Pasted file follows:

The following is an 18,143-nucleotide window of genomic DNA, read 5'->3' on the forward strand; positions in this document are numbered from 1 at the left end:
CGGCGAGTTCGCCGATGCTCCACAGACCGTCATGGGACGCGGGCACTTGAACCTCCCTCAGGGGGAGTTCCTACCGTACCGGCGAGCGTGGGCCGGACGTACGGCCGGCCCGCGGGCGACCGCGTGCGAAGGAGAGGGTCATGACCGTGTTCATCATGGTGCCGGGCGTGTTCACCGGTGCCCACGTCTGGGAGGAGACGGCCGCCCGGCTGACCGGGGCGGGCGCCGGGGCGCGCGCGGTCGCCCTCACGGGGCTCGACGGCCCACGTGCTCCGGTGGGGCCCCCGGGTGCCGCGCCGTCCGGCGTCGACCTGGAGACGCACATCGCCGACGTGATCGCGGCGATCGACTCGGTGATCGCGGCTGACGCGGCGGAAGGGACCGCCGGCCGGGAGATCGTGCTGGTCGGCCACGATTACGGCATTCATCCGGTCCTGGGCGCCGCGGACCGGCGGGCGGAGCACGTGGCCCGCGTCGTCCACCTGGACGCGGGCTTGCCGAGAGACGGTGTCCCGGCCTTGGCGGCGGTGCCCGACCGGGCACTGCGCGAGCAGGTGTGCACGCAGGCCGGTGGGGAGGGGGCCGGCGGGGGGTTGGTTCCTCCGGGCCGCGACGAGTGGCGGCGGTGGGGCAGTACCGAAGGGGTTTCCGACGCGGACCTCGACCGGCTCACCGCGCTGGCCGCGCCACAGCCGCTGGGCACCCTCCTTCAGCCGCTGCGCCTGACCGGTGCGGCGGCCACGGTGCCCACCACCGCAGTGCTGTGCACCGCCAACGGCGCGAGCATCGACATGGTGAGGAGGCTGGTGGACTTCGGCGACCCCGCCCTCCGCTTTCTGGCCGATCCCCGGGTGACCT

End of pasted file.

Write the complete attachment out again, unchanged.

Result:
The following is an 18,143-nucleotide window of genomic DNA, read 5'->3' on the forward strand; positions in this document are numbered from 1 at the left end:
CGGCGAGTTCGCCGATGCTCCACAGACCGTCATGGGACGCGGGCACTTGAACCTCCCTCAGGGGGAGTTCCTACCGTACCGGCGAGCGTGGGCCGGACGTACGGCCGGCCCGCGGGCGACCGCGTGCGAAGGAGAGGGTCATGACCGTGTTCATCATGGTGCCGGGCGTGTTCACCGGTGCCCACGTCTGGGAGGAGACGGCCGCCCGGCTGACCGGGGCGGGCGCCGGGGCGCGCGCGGTCGCCCTCACGGGGCTCGACGGCCCACGTGCTCCGGTGGGGCCCCCGGGTGCCGCGCCGTCCGGCGTCGACCTGGAGACGCACATCGCCGACGTGATCGCGGCGATCGACTCGGTGATCGCGGCTGACGCGGCGGAAGGGACCGCCGGCCGGGAGATCGTGCTGGTCGGCCACGATTACGGCATTCATCCGGTCCTGGGCGCCGCGGACCGGCGGGCGGAGCACGTGGCCCGCGTCGTCCACCTGGACGCGGGCTTGCCGAGAGACGGTGTCCCGGCCTTGGCGGCGGTGCCCGACCGGGCACTGCGCGAGCAGGTGTGCACGCAGGCCGGTGGGGAGGGGGCCGGCGGGGGGTTGGTTCCTCCGGGCCGCGACGAGTGGCGGCGGTGGGGCAGTACCGAAGGGGTTTCCGACGCGGACCTCGACCGGCTCACCGCGCTGGCCGCGCCACAGCCGCTGGGCACCCTCCTTCAGCCGCTGCGCCTGACCGGTGCGGCGGCCACGGTGCCCACCACCGCAGTGCTGTGCACCGCCAACGGCGCGAGCATCGACATGGTGAGGAGGCTGGTGGACTTCGGCGACCCCGCCCTCCGCTTTCTGGCCGATCCCCGGGTGACCT